Calling All Student Entrepreneurs: Tell Us About Your Startup

Advice For Young Entrepreneurs From Iqbal Quadir

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Jul 17, 2016

Iqbal Quadir founded and built GrameenPhone, one of the most successful companies in the history of Bangladesh. It took him five years to convince people that starting a telecom company in Bangladesh is a good idea but in those five years, he never relented. Today, GrameenPhone is the largest company in Bangladesh having 55 million subscribers.

Quadir lost his father when he was just 14 but with the support of his mother he continued to study hard and subsequently got a scholarship to study in the US. “ I guess I was an entrepreneur,” said Quadir, “My father died when I was 14 years old, and I somehow aspired to get a good education. My mother had provided some funds, but I managed to get to the U.S. with some scholarships. I simply tried myself.”

In an interview, we reprinted from the Knowledge@Wharton, Quadir shares some insights for young entrepreneurs in Bangladesh and developing countries about how to look at a problem and build a sustaining organization.

Necessity is the mother of all good business

A good business solves important problems. It makes something that people want and for which people would be willing to pay. Quadir suggests that young entrepreneurs should think critically about the necessity in his/her society. Starting with asking ‘what is necessary’ can be a good approach.

“My own example itself could be followed,” says Quadir, “I am not trying to sell myself, but what I am trying to say is that I have more authority on myself. I got an education in the West, therefore, I was informed.” It is important that we understand what we need first and act accordingly. Back in those days, it was hard to find information and educate oneself but it is easy today, thanks to the internet.

“I tried to think clearly of what is necessary,” said Quadir, “but nowadays that is easier than when I tried to educate myself. There was no Internet, for example. Now you can even sit in Pakistan and learn some of these things.”

Everything is a process

You have to get to step one in order to reach step two. That essential mechanism of how things work needs to be understood. You have to follow this law of process and work through the stairs.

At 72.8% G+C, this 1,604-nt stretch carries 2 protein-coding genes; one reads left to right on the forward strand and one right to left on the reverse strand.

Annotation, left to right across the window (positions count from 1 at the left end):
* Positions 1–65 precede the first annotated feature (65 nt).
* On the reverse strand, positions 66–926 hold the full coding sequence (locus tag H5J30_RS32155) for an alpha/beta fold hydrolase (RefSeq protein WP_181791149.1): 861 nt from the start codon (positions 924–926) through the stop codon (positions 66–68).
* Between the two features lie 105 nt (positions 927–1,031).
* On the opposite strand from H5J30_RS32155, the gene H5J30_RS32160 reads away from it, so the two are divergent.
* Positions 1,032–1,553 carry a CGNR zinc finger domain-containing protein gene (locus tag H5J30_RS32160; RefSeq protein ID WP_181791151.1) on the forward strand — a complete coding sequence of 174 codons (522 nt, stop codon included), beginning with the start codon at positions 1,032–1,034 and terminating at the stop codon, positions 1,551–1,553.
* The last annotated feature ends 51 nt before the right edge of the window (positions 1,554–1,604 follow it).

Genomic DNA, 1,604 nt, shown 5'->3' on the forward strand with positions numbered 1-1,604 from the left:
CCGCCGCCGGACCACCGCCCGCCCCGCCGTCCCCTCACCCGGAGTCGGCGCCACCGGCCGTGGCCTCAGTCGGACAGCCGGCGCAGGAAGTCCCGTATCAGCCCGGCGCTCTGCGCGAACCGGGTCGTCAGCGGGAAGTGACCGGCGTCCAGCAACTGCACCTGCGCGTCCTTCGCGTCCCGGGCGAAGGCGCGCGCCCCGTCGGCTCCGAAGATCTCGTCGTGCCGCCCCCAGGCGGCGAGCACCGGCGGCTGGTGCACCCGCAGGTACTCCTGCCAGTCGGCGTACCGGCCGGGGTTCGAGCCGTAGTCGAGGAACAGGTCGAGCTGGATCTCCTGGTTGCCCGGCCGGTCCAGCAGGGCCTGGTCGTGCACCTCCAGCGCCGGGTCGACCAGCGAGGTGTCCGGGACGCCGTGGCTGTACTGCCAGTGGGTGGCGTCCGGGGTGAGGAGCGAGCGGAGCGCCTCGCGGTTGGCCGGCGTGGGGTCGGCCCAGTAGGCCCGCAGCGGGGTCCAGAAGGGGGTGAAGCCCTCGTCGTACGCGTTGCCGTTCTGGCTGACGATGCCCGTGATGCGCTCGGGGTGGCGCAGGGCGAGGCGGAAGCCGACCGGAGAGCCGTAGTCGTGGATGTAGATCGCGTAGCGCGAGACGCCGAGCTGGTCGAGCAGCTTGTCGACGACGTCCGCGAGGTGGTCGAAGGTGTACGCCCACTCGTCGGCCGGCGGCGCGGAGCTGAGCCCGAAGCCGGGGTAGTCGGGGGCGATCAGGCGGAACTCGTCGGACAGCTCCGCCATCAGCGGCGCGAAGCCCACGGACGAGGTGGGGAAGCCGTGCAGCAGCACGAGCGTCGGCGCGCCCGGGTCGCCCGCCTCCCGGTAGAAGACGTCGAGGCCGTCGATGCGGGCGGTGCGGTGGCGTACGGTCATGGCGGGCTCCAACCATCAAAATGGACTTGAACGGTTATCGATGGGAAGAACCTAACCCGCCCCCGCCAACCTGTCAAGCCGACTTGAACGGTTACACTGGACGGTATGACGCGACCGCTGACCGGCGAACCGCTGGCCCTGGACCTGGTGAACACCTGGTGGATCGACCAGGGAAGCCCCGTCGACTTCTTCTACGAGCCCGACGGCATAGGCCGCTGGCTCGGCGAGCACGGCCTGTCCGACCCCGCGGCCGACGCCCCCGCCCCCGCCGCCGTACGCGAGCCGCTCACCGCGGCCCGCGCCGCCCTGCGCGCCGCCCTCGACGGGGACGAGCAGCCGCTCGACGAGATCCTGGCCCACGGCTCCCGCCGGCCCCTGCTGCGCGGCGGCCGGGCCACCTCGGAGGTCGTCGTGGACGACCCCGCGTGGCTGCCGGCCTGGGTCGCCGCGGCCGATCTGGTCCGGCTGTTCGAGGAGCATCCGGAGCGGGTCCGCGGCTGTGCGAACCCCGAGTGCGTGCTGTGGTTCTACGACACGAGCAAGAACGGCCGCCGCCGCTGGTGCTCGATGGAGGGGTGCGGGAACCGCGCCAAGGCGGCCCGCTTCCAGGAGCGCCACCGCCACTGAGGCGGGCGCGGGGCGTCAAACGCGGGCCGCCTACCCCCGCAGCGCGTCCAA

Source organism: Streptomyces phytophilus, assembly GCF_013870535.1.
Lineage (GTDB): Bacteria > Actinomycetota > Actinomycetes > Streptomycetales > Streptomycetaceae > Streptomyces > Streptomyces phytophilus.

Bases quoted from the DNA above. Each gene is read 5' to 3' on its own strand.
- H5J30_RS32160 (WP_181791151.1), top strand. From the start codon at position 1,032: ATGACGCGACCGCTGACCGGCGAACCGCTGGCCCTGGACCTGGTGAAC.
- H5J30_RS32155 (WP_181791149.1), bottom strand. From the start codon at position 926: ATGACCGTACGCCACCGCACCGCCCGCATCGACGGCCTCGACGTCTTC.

“You need one thing to get to the other thing, said Quadir, “The fact that cellphones now exist through my work or other people’s work, then that should make their lives a little bit easier in getting the information. You can get a lot of things that did not exist before, but it is always important to get an education, to think clearly.”

Try not to reinvent the wheel. Instead, redesign and contextualize

There are solutions for almost every problem that a developing country like Bangladesh faces in the work of entrepreneurs in the developed countries. Instead of trying to come up with an entirely new solution, it is wiser and cost effective to adapt existing solutions.

“Think about things that might be available in the West that can be adapted in the lower-income countries” says Quadir, “There may be other ways of solving these problems, but this is the one that I found to be profoundly transformative, and things can hang together around that kind of economic interest dovetailing.”

Coda

Building business is an act of continuous toil. You get to try, put yourself into work, and work harder to outperform your yesterday, every day. It is important that young entrepreneurs understand their work and what they are trying to build.

It always starts with finding a need and working through the process to get to the point B. Often, it is useful to find inspiration in the work or solution that has been applied somewhere else that has some relevance to your context.

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Ibrahim works as an Intern at FS. He takes interviews, writes features, and meets entrepreneurs and makers and doers.

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